Local Systems Solutions: A way for India to provide universal healthcare

Healthcare in India urgently needs locally appropriate but systemically consistent solutions. There’s much to learn from how other countries and sectors have gone about it

Nachiket Mor

[Photo: Pippa Ranger/DFID, under Creative Commons]

This article explores the theme, A New Model of Change: Why Complex Global Problems Need Local Systems Solutions, as part of our learning project, MasterClass on TransformingSystems with Arun Maira. The project is based on Maira’s book ‘Transforming Systems: Why the World Needs a New Ethical Toolkit’. The other two themes are: Creating Ethical Leaders of Tomorrow, and Building Purpose-driven Networks.

A note on the theme by Arun Maira: The Sustainable Development Goals (SDGs) are inspiring many people around the world. They aim to solve global problems of poverty, environmental degradation, and social inequities. When problems are large and complex, a human instinct is to turn upwards for solutions—to God, to the United Nations, or to a powerful government. When confronted with large-scale problems, the default theory of effective management, of command-and-control, becomes very tempting to apply. Governments construct centralised, top-down programmes. International NGO programmes, and large scale philanthropy, are managed centrally to achieve scale and to improve efficiency by deploying best practices.

This approach does not work because problems such as persistent poverty and inequality, environmental degradation, etc., are systemic issues. They have multiple interacting causes. They cannot be solved by any one actor. Nor are they amenable to silver bullet solutions. Though the problems appear everywhere, they come together in different ways in each place. Another problem with this approach is that people who must be the ultimate beneficiaries of solutions, and who can contribute to their design and implementation, have inadequate voice.

Local solutions are required, but they must be systemic too. Systems thinking must be applied by local change agents to the challenges in local environments. For example, solutions to improve livelihoods must improve the condition of the natural environment too. Solutions to improve skills must go hand-in-hand with solutions to create more jobs. The need for empowering local governance is often touted. For example, it is enshrined in the Indian Constitution through specific amendments. Even business organisations want their frontlines to be empowered, innovative, and responsive.

So, the first question is, why does the established system not let go of control? An explanation, or excuse, often given is that the locals will make a mess of it. So, the second question is, how can the capacity of the locals be improved to manage systems problems?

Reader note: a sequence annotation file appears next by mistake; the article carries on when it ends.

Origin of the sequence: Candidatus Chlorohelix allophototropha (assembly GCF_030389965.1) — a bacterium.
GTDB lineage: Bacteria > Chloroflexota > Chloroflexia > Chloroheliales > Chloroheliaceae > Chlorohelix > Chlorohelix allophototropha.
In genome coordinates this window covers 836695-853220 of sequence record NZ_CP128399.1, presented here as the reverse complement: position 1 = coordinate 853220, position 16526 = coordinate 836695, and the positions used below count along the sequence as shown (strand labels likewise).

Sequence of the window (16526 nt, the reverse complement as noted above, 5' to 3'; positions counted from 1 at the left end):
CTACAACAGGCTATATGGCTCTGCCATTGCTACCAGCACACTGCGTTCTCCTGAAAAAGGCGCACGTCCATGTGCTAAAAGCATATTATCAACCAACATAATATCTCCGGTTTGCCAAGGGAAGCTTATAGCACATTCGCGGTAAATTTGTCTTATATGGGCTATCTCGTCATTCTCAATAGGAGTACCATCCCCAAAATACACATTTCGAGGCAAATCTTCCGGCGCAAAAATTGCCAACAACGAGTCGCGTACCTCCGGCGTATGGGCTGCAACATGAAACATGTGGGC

There is perhaps no better example than healthcare where locally appropriate but systemically consistent solutions need to be found urgently. India’s performance on the Disability Adjusted Life Years Lost per 100,000 population (DALY Rate), a summary measure of population health and wellbeing, is very poor. At a 2016 DALY Rate of close to 35,000, India ranks 114th among 176 countries, just a tad ahead of Rwanda which spends only about half of what we spend, and over 60 levels behind our neighbour to the north, China.

One possible direction is to somehow persuade each state government to quadruple the amounts that they spend on health as a proportion of their domestic product, and then to pour that money into their monolithic, departmentally run health system, as it exists today. Of course, this remains only a theoretical possibility since in India, no state government, since 1947, has shown any inclination to increase its budgets on healthcare by anywhere close to what is needed. Besides, there are few, if any, local or global examples left of successful health systems which are run as ours are, with detailed line-item budgets clearly specifying every single item of expenditure, leaving little room for local autonomy and enterprise.

Thailand is a relevant case study here. Since the 1970s, they’ve pushed through massive increases in their health budgets, and have successfully operated what is essentially a government-owned and financed health system, particularly in their rural areas. They’ve achieved remarkable results by offering a great deal of trust and autonomy to their local and regional divisions. And to ensure a measure of systemic consistency, they’ve relied on tools like capitated payments, a model of reimbursement in which the providers receive a fixed amount of money per patient; on global budgets, which cap total annual health expenditures; and on detailed guidance on protocols and cost-effectiveness from HITAP (Health Intervention and Technology Assessment Program). There are important lessons for us here on how our state governments could get better value from the money that they currently spend, even if right now it is well short of what is needed. 

Unlike in several poorer countries, in India our total spending on healthcare is substantial and more than adequate for our needs, even if most of it comes directly from our pockets, rather than via the taxes we pay to our governments. Take for instance, Uttar Pradesh (UP). Its government spends Rs 16,000 crore per year on healthcare and the people of UP spend an additional Rs 54,000 crore from their own pockets. But this massive annual expenditure of Rs 70,000 crore hasn’t quite delivered real outcomes for its 22 crore population, and UP’s health indicators continue to rank among the worst in the world (2016 DALY Rate about 40,000).